Women favoured for promotion but falter on pay rises

Women are promoted
more often than men but
receive smaller pay rises
when it happens, claims research by the Economic and Social Research Council

On average a man being promoted
will receive a wage rise of 4.7 per cent, whereas for women the figure is only 1.3 per cent.

The report suggests that men
get bigger salary hikes than women as employers tend to match their wages to
outside job offers.

It finds that the trend is part
of a general policy of encouraging men to work harder and stay with the company.

"Women are about 20 per cent more likely
to be promoted but despite this they are not able to catch up with men’s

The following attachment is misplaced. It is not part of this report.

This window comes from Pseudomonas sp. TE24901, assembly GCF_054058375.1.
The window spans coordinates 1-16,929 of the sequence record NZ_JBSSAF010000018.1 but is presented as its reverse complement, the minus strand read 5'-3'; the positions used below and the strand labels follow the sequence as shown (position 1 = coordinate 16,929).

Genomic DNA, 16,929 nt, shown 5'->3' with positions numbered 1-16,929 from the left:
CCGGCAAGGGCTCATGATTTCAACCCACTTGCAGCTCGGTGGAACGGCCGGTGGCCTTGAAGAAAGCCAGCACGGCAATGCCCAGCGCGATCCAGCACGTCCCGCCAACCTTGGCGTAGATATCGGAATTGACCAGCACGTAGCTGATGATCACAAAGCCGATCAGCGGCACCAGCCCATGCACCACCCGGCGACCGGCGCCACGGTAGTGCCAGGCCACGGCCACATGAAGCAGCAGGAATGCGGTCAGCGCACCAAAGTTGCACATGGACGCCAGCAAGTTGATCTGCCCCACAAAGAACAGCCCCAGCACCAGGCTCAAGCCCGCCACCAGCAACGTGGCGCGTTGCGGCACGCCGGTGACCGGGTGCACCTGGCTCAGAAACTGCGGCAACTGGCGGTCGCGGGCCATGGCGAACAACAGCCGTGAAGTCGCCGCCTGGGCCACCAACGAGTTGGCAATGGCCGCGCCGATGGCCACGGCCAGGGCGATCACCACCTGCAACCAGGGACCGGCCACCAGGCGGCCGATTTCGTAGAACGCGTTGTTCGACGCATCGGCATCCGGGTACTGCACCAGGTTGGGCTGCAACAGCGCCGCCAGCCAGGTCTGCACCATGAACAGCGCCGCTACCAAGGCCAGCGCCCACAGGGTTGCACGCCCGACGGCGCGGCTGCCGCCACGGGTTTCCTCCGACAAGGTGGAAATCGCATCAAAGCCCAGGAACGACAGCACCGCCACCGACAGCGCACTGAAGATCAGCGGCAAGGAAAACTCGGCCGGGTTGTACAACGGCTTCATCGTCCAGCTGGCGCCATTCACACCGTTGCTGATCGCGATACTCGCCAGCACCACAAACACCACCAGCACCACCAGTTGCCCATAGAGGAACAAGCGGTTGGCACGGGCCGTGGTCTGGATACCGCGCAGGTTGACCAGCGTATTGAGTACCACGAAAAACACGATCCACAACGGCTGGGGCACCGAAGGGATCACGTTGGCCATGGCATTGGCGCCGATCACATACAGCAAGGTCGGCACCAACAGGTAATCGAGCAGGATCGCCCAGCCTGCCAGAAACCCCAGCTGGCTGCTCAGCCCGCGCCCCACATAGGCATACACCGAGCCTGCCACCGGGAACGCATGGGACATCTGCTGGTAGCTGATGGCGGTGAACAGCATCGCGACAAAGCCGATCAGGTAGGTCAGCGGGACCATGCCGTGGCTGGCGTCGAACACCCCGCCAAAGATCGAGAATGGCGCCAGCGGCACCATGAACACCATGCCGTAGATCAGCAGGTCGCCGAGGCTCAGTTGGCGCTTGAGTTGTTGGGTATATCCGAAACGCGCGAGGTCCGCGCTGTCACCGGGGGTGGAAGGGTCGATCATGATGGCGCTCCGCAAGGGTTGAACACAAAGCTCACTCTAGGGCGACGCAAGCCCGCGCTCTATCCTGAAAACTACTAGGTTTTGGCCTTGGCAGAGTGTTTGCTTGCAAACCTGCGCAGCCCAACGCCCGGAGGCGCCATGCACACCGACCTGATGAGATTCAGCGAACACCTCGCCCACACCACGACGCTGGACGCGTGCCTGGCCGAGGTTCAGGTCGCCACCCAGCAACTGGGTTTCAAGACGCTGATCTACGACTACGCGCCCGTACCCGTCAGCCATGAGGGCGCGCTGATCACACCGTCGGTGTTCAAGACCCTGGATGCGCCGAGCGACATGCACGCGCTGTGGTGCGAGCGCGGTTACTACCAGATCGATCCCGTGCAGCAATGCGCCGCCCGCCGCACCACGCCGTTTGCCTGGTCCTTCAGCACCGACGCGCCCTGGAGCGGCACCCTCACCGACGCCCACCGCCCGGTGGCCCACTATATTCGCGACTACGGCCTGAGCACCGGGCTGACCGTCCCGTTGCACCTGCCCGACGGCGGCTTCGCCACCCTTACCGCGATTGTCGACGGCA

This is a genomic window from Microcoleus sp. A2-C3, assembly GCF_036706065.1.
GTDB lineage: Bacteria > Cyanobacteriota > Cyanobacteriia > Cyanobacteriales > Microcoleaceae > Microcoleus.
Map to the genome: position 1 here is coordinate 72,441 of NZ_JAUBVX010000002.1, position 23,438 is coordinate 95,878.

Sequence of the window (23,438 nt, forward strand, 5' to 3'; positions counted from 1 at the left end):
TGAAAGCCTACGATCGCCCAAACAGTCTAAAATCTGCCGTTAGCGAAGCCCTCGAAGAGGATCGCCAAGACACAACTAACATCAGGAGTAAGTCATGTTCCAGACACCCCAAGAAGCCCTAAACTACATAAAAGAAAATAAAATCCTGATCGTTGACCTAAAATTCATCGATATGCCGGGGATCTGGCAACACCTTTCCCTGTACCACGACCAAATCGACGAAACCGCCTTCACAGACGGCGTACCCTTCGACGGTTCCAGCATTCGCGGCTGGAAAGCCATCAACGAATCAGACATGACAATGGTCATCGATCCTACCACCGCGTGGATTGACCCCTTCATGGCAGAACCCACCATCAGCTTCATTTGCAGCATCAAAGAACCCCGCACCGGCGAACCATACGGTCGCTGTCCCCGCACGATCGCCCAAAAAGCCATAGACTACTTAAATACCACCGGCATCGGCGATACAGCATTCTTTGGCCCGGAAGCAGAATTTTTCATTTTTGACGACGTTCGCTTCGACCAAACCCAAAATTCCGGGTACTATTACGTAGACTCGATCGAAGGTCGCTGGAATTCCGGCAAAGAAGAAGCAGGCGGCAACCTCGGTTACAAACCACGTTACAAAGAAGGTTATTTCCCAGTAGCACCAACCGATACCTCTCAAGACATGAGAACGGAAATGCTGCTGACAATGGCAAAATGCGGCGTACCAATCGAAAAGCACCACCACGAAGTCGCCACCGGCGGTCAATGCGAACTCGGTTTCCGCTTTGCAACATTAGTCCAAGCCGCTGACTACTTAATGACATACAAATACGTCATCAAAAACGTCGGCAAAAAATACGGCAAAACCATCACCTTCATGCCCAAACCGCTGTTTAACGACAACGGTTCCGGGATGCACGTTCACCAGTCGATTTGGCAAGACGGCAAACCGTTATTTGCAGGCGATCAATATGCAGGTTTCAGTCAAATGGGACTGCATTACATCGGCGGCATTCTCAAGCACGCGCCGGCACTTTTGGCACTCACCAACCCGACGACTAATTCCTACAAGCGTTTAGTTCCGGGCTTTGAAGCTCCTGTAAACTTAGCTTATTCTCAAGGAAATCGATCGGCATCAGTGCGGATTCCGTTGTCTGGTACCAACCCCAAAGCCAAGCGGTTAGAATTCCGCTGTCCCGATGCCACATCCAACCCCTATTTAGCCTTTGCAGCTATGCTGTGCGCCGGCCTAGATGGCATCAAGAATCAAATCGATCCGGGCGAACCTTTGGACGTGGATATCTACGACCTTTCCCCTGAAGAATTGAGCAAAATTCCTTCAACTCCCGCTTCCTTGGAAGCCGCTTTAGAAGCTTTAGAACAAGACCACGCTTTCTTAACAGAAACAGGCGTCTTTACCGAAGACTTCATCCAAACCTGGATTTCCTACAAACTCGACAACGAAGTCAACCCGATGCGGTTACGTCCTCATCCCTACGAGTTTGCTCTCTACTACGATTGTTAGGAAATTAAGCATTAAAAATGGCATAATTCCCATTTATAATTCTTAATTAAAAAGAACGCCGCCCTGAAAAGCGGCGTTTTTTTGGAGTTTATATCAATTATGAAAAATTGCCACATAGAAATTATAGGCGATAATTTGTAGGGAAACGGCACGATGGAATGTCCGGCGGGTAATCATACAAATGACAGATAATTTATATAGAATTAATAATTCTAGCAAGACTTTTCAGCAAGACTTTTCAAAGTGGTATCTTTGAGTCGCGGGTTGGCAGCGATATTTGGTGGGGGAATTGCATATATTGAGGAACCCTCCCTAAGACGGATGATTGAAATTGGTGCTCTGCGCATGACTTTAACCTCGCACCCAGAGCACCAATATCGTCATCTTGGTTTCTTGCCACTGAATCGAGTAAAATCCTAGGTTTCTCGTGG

earnings," said co-author of the
report, Marco Francesconi of the ESRC.

Female staff are also more
likely to find themselves at the lower points of the pay scale for their new
grade and consequently find their careers hampered by a "sticky floor" as opposed to a "glass ceiling", the report suggests.

"Women who get a job offer
may find that the salary paid by their existing employer is not matched. This
could be because women are assumed to be more ‘loyal servants’ and less likely
to move jobs in response to an offer," added Alison
Booth of the Institute for Social and Economic Research, which contributed to the research.

By Phil Boucher


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